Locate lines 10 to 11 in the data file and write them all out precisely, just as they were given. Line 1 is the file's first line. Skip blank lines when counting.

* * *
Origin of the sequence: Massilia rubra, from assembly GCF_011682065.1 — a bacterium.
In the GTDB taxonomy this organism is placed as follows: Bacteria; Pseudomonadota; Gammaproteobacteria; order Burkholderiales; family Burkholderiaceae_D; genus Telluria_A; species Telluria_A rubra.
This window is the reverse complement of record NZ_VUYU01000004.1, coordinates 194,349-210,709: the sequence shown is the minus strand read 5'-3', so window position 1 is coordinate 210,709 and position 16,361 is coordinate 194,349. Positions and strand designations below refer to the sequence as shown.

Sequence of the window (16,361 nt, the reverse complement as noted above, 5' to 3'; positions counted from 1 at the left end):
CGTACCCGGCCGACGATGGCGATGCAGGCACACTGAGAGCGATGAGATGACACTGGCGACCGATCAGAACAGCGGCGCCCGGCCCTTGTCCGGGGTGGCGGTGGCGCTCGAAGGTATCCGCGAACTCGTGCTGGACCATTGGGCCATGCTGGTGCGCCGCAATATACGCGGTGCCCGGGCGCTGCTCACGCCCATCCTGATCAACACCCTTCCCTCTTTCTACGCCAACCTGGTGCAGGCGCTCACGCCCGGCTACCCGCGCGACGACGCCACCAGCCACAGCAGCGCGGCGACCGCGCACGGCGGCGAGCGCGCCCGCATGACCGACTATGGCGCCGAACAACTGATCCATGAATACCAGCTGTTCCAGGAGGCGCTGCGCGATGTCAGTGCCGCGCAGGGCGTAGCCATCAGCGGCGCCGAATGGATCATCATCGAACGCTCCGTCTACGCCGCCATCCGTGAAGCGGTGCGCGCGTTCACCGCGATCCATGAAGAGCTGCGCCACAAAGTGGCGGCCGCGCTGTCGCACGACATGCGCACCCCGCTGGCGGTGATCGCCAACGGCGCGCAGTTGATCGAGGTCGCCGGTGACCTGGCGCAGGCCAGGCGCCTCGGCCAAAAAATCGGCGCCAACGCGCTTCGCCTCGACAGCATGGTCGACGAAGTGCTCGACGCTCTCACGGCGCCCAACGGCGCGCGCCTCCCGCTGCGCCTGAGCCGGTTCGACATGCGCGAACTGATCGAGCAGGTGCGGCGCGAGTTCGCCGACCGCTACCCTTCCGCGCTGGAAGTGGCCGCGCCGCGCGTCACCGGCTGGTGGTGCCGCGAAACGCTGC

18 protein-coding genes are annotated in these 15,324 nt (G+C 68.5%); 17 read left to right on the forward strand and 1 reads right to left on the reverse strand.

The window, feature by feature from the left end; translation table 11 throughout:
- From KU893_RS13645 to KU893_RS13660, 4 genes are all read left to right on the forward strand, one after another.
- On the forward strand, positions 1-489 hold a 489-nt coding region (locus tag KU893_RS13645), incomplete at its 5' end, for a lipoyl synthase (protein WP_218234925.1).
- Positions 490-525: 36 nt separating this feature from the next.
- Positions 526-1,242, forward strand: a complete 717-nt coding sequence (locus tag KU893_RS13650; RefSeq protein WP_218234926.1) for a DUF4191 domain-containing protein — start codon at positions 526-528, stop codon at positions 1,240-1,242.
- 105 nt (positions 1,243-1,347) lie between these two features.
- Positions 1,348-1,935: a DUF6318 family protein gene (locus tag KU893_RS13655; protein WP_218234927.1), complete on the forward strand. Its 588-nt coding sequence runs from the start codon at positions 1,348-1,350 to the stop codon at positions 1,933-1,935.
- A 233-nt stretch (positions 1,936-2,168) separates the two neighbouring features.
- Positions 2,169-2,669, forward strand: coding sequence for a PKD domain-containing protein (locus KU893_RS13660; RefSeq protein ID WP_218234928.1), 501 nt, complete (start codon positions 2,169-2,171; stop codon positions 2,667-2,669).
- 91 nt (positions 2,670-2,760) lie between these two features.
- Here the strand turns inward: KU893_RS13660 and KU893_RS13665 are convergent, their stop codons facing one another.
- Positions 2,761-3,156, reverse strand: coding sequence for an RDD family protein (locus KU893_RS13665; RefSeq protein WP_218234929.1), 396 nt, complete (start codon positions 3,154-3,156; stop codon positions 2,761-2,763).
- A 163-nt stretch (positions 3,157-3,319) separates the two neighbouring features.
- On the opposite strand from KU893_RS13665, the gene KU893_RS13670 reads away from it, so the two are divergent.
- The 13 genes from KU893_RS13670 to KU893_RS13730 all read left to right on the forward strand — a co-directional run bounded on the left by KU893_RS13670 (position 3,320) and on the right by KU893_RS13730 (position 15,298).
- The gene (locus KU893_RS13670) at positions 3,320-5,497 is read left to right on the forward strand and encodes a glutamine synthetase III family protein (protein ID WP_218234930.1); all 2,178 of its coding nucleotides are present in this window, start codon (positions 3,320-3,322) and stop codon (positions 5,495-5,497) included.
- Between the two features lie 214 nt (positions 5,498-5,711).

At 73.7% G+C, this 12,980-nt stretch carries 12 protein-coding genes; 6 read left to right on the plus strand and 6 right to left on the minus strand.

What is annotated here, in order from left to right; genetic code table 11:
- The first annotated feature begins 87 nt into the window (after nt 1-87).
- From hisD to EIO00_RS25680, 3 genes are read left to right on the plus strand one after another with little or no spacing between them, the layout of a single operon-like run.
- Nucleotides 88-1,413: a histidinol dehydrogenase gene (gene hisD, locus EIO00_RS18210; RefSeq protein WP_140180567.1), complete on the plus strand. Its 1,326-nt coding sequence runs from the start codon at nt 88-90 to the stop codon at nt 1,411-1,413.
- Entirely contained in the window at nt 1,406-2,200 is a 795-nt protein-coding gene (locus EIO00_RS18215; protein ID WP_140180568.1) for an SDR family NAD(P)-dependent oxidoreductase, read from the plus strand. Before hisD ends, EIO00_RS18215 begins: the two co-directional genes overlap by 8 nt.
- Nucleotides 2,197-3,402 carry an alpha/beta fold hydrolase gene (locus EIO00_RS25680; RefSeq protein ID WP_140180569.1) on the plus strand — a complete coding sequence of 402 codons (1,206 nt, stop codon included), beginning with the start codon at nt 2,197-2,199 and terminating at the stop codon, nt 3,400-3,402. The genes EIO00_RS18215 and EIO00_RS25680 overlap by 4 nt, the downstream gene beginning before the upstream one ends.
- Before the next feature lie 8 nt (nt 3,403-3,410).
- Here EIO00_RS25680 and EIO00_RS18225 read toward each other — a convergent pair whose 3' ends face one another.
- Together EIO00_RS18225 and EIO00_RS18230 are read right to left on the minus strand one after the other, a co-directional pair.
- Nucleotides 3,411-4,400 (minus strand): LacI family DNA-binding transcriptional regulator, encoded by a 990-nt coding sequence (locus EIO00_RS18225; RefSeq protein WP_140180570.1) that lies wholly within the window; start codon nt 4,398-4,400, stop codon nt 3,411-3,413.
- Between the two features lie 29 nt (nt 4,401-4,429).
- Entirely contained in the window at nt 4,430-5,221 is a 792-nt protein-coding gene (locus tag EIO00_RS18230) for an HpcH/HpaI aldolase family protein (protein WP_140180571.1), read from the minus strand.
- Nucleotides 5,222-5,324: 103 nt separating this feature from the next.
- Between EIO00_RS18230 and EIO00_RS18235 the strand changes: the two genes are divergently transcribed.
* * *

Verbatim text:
- Positions 490-525: 36 nt separating this feature from the next.
- Positions 526-1,242, forward strand: a complete 717-nt coding sequence (locus tag KU893_RS13650; RefSeq protein WP_218234926.1) for a DUF4191 domain-containing protein — start codon at positions 526-528, stop codon at positions 1,240-1,242.